4. What a wonderful goodbye to your home, now on your way to your new home. And, my kitchen is not much larger than yours! Happy Thanksgiving to come and safe travels.

  5. This is lovely, Nicole! I have such admiration for you and look forward to hearing about the next chapter. I love stories of small kitchens. I think at some point most of us have had the opportunity to cook in one. My friends and I had wonderful dinner parties 40 years ago–all of us cooked in little more than a cubicle. As my wise friend, Ruth, always says, “A high-end vanity kitchen does not a cook make!” Wishing you and your sweet little family the very best!

  6. Well it is pretty incredible what you did with a tiny space and a really unpredictable oven. I guess that is a good metaphor for what’s to come, though, as all things that stretch us tend to be.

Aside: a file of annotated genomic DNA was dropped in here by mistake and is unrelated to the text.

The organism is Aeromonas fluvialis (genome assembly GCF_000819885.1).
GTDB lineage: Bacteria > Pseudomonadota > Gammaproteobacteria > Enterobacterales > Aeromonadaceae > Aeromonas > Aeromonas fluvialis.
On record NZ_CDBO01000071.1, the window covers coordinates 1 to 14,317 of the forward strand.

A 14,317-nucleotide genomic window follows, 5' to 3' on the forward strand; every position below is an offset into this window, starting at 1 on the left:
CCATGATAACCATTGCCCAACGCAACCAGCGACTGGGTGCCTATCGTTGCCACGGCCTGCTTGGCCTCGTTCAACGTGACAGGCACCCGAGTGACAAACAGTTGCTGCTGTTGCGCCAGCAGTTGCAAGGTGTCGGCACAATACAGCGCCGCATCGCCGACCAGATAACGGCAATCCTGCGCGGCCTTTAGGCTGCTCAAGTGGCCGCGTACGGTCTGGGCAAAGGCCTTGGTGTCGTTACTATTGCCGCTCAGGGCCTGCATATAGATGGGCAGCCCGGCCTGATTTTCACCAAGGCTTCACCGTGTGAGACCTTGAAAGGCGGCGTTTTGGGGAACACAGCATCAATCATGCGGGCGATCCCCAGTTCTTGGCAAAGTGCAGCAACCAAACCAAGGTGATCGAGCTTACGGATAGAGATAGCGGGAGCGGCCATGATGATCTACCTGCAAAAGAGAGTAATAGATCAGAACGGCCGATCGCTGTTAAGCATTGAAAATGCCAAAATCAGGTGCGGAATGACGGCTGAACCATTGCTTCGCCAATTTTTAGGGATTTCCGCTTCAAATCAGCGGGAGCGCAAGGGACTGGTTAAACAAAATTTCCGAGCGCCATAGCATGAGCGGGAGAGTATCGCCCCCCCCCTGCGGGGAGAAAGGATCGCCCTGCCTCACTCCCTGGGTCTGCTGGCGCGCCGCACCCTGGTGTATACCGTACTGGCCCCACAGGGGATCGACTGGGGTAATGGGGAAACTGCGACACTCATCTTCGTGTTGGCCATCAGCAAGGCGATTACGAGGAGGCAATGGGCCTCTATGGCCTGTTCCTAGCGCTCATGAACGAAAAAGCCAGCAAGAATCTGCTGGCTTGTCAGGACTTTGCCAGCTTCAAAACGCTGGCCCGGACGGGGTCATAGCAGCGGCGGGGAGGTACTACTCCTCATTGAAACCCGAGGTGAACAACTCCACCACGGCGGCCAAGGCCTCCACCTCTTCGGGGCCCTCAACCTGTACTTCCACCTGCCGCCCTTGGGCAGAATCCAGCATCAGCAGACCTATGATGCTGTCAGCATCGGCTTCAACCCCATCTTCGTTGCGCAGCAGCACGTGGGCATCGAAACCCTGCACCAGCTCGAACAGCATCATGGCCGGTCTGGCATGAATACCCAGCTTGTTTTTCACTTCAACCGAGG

I look forward to seeing your next kitchen. xo

  7. Dear NS, that small sink, the cutting board, the cranky oven, the mysterious refrigerator, and the homemade wood storage thingy combined made up a motley crew of sorts of subpar and reluctant sous chefs, who, with your coaxing, patience, and occasional lashings, helped you to create spectacular meals. This little cucina was an extension of you, and all your best characteristics: your good nature and generosity above all. If you were Merlin, the cucina was your wand, perhaps a wand which occasionally sparked wayward magic — thus requiring some healthy NS cursing — but a wand that almost always aimed true. NS + electricity + natural gas + water + Nature’s spectrum of Her bounty = immeasurable possibility (and who knows what else…) Love, DW